Most testis cancers present as a mass confined to the testicle.  Therefore, the most common presentation is a painless testicular mass.  Most of these masses are palpable and of significant size (a few to several centimeters).  Small, non-palpable lesions without pain and in the absence of distant disease have a higher likelihood of being a benign tumors.  In a number of studies, upwards of 80% of non-palpable, asymptomatic masses that are 2cm or smaller will be benign tumors.[15-18]  Benign lesions may include testicular cysts, small infarcts, Leydig cell nodules, or small Leydig cell or Sertoli cell tumors.

Serious, acute pain is associated with rapidly growing tumors and associated hemorrhage or infarction (if the tumor outgrows its blood supply).  Most patients with pain complain of dull scrotal discomfort or heaviness.  Rarely trauma can lead to a diagnosis, mostly because it brings a mass or pain to the patient's awareness.  

For the upwards of 30% of men who present with metastatic cancer, symptoms of metastases can be the presenting complaint. Bulky retroperitoneal lymphadenopathy can lead to abdominal mass; abdominal, flank or back pain due to direct invasion or obstruction of muscles, blood vessels or the ureters; lower extremity swelling if the IVC is compressed or gastrointestinal symptoms if the intestines are involved.  Pulmonary metastases can present as chest pain, shortness of breath and cough.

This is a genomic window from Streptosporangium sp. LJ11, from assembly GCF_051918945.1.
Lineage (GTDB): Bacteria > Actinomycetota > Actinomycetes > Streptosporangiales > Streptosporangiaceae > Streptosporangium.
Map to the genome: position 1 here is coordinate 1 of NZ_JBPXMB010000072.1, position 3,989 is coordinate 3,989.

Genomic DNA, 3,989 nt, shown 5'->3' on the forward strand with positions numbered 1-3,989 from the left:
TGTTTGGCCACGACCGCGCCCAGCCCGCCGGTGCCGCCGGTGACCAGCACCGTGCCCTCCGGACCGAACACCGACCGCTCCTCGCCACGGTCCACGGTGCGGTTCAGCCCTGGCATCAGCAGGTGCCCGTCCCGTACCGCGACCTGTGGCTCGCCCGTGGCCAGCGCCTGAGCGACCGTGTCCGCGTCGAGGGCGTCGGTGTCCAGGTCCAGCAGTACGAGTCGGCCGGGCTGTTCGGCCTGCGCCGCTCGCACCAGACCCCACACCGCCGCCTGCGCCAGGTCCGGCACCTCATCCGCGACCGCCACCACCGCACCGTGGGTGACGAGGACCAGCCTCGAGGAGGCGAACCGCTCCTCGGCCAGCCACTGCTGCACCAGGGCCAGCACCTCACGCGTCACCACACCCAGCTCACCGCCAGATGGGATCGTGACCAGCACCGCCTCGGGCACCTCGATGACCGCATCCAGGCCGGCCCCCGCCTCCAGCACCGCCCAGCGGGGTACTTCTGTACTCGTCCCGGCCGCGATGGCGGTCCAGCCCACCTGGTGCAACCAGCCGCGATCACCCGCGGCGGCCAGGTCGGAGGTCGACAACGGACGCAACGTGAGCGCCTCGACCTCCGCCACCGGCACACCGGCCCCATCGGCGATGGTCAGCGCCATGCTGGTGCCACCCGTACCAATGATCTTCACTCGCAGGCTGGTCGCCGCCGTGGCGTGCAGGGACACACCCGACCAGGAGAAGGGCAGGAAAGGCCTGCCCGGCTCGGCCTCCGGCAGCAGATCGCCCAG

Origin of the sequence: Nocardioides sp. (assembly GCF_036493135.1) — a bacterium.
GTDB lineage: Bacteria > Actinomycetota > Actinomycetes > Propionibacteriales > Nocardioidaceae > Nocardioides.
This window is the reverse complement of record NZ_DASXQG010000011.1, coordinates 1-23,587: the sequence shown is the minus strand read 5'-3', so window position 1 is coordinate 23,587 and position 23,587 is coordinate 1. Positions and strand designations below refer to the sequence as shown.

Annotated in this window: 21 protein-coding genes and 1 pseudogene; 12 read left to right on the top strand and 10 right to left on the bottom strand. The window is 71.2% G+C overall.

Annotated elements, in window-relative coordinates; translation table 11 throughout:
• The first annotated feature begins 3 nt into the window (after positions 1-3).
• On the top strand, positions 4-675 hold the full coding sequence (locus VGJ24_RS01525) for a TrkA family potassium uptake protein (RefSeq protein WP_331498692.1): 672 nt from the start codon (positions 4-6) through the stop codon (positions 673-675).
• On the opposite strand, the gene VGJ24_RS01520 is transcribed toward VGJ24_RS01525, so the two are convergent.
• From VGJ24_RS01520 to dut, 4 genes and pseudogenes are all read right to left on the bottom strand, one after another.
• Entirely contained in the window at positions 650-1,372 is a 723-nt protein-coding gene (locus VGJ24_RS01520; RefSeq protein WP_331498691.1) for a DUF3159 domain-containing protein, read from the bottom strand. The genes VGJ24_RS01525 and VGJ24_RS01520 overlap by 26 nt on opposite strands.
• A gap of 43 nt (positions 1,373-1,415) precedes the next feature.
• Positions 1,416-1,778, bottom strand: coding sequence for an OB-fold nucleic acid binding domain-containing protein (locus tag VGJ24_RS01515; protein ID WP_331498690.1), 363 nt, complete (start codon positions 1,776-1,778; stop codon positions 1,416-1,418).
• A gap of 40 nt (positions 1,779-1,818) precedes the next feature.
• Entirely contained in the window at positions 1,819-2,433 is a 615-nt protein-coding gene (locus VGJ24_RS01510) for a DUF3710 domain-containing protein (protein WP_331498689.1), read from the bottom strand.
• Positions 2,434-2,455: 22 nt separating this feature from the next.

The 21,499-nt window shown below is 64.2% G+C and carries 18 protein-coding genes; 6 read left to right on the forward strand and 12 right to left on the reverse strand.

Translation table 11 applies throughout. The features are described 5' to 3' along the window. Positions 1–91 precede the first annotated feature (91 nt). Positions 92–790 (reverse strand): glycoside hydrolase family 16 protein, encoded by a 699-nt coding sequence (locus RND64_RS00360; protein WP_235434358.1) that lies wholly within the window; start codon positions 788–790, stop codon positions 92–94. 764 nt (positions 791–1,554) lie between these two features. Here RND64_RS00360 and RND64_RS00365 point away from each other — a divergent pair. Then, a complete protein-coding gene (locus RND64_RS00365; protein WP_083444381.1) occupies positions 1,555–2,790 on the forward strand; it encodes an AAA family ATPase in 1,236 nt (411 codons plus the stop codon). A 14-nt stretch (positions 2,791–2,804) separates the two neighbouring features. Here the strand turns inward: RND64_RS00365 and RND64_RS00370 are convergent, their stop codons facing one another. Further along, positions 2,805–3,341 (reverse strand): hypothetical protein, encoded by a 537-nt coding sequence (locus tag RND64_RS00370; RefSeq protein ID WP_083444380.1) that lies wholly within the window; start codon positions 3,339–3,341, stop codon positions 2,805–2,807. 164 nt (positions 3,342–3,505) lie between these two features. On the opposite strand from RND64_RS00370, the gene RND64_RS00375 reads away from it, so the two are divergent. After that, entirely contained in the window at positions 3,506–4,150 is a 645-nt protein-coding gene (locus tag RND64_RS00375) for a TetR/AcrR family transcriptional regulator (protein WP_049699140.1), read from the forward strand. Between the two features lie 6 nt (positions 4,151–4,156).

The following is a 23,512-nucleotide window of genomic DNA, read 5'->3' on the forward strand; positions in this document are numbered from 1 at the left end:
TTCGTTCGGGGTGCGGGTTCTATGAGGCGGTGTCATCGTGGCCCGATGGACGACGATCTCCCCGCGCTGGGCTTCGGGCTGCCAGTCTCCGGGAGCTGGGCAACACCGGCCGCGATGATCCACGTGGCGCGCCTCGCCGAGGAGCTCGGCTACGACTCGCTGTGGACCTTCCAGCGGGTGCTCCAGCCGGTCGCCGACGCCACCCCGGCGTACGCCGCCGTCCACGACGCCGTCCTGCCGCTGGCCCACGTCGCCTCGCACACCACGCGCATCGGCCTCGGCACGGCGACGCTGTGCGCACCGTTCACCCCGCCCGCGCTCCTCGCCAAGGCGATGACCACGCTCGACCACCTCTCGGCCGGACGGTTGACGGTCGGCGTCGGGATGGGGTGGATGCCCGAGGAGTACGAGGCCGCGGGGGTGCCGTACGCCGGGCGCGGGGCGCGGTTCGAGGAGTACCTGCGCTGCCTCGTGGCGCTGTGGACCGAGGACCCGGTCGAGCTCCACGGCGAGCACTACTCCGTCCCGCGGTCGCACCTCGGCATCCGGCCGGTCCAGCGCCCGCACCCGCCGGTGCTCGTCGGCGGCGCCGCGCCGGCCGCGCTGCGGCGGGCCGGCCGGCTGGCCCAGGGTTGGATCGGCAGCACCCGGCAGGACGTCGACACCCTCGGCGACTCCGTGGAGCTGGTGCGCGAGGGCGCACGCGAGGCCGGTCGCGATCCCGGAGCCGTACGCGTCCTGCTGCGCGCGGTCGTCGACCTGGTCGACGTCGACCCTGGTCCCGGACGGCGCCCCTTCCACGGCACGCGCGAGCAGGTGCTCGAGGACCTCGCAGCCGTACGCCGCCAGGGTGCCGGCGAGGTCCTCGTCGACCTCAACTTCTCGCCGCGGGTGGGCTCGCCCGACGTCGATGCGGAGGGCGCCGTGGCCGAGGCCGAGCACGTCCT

As testis cancers can lead to diminished spermatogenesis, infertility can be the initial presentation in rare men.  


The mainstays of diagnosis are scrotal ultrasound and serum tumor markers.

Serum tumor markers are covered in a previous blog (click here).  

Scrotal Ultrasound

Scrotal ultrasound often demonstrates an intratesticular, hypoechoic (dark) mass.  Testis cancers are often vascular (or hypervascular), although the absence of blood flow does not rule out a testis cancer.  Even in patients with suspicion of metastatic cancer, a scrotal ultrasound should be used to identify an active primary tumor or a "burned-out" testicular mass -- which is typically a small, impalpable scar or calcification.  Radical orchiectomy should strongly be considered for any intra-testicular mass and suspicion of testis cancer.

Advanced Imaging

Abdominal and Pelvic CT scan can be performed before or after orchiectomy to evaluate the retroperitoneum.  An initial chest x-ray should be performed to rule-out involvement in the lungs.  Chest CT is only warranted if suspicion of pulmonary disease on x-ray.  Routine imaging of the brain or bones is not recommended unless specific symptoms.   


  • Testis cancer is a rare entity, affecting approximately 9,000 men and boys each year; however the cure rate is excellent, leaving approximately 200,000 survivors in the US.
  • Testis cancer is the most most common cancer in men aged 20-40, and 2nd most common in men age 15-19 years old.